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- In Season: November 21, 2015 updated
The inaugural year of GrandCon surprised its creators Brian Lenz and Marc Specter with a much larger turnout than expected.
"We had a huge amount of community support. This whole thing was predicated on being received by the community," says Specter, "and it happened far in excess of what we could have hoped. It's crazy, we didn't know if anyone would show up."
"Marc says that lightly," Lenz adds,"We knew there would be a few. We were thinking two or three hundred, maybe up to 500 would be our numbers. We're pushing nearly 1500 up to the weekend as far as attendees."
Frank Belter of MSTB Gaming, who handled badge and event sales for GrandCon and tracked attendance numbers, says the creators had an incredible first year.
"First year conventions, especially regional ones, only get 80 to 120 people,” he says “And that's it."
The Prince Conference Center overflowed with eager gamers, families, artists and comic collectors. The show boasted 55 exhibitors and artists, and over 200 events. Additionally, Lee Maile’s GenCon Games Library, containing $15,000 in board and card games, was available, allowing attendees to try games before purchasing them.
"We outgrew Prince Conference Center about three months ago," says Specter, "We've been turning away people from our vendor room and artist gallery for three months."
The collection of special guests comprised the greats of gaming and comics, including Ed Greenwood, Andrew Pepoy, Michael L. Peters and Tracy and Laura Hickman.
"Just getting to network with all the different authors, all the amazing artists and all of the different fine arts people that are here is amazing," says conference attendee Erin Wiseman-Parkin, "To come here and see the interaction at such a personal level is amazing."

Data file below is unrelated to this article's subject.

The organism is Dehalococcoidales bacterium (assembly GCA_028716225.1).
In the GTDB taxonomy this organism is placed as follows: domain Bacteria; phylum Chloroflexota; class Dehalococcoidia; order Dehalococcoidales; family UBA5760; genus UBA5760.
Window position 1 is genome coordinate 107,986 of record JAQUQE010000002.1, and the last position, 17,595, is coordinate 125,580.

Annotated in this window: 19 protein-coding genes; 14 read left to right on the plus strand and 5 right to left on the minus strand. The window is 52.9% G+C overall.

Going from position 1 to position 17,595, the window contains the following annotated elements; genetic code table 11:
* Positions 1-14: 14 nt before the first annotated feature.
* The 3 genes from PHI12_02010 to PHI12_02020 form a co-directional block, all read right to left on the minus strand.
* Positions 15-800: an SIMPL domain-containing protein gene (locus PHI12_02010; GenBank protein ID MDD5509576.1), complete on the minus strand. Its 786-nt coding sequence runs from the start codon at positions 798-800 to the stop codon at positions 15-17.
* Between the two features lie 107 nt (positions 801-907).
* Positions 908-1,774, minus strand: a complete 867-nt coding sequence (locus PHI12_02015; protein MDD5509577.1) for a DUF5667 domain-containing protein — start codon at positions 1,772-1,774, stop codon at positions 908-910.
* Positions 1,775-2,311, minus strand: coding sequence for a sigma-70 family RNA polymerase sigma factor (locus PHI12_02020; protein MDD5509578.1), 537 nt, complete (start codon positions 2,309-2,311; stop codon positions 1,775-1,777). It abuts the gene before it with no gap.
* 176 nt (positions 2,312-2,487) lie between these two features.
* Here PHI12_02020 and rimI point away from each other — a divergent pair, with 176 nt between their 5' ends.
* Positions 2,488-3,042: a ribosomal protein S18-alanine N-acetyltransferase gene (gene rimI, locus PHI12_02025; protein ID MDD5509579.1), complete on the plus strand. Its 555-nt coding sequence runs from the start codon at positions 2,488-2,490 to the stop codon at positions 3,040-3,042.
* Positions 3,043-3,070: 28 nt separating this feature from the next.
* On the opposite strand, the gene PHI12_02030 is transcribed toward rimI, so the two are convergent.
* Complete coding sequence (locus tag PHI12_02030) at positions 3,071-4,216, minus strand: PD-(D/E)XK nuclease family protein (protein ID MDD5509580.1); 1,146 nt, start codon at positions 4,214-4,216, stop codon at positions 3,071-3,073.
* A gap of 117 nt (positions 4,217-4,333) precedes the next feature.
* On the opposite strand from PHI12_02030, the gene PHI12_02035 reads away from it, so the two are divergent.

Specter and Lenz reached out to industry veterans to bring speakers to GrandCon.
"I had the opportunity to speak with a lot of them and build the rapport and relationship that we wanted for GrandCon," Lenz says. "They're here, they're having a fantastic time and many if not all of them will be back again."
"We were very charmed by Brian [Lenz]," says Tracy Hickman. "There is just something about Brian that is endearing to us and impressed us, and so we agreed to come and threw our rulebook out the window. We wanted to help and support him here."
"He explained that it was the first one," says Laura Hickman,"and we were excited to hear that."
In supporting GrandCon, the Hickman’s hosted a charity fundraiser event aptly named The Killer Breakfast, an improv event in which players attempted to survive as long as possible on stage. Charity is one of the things Specter and Lenz kept in mind while designing the conference.
"From the beginning," says Specter. "We knew we needed a community to support us. And it’s a little cliche but we always wanted to have a pay it forward mentality."
As a result of that mentality, the Helen Devos Children’s Hospital Foundation will receive one dollar from every badge sold.
"Last year in October, with the help of Schuler Books & Music, we put together an event that raised $3400 with a 24 hour game-a-thon," says Specter. "This year GrandCon was our game-a-thon."
With the close of GrandCon 2013, plans are already underway for next year. The convention is slated to take place at the Crowne Plaza Hotel Convention Center on September 19-21. Organizers advise those interested in attending to follow the GrandCon website for information regarding pre-registration.
"Its been wonderful to see the families with their kids walking through the door whether they are just coming in to check us out or actually coming to play the games," says Lenz. "Thank you, all those that have showed up. We can't thank everybody enough."
Russ is a freelance writer and graphic designer working in Michigan. He is also the "Editor-For-Life" of the humor website www.AdNausea.com.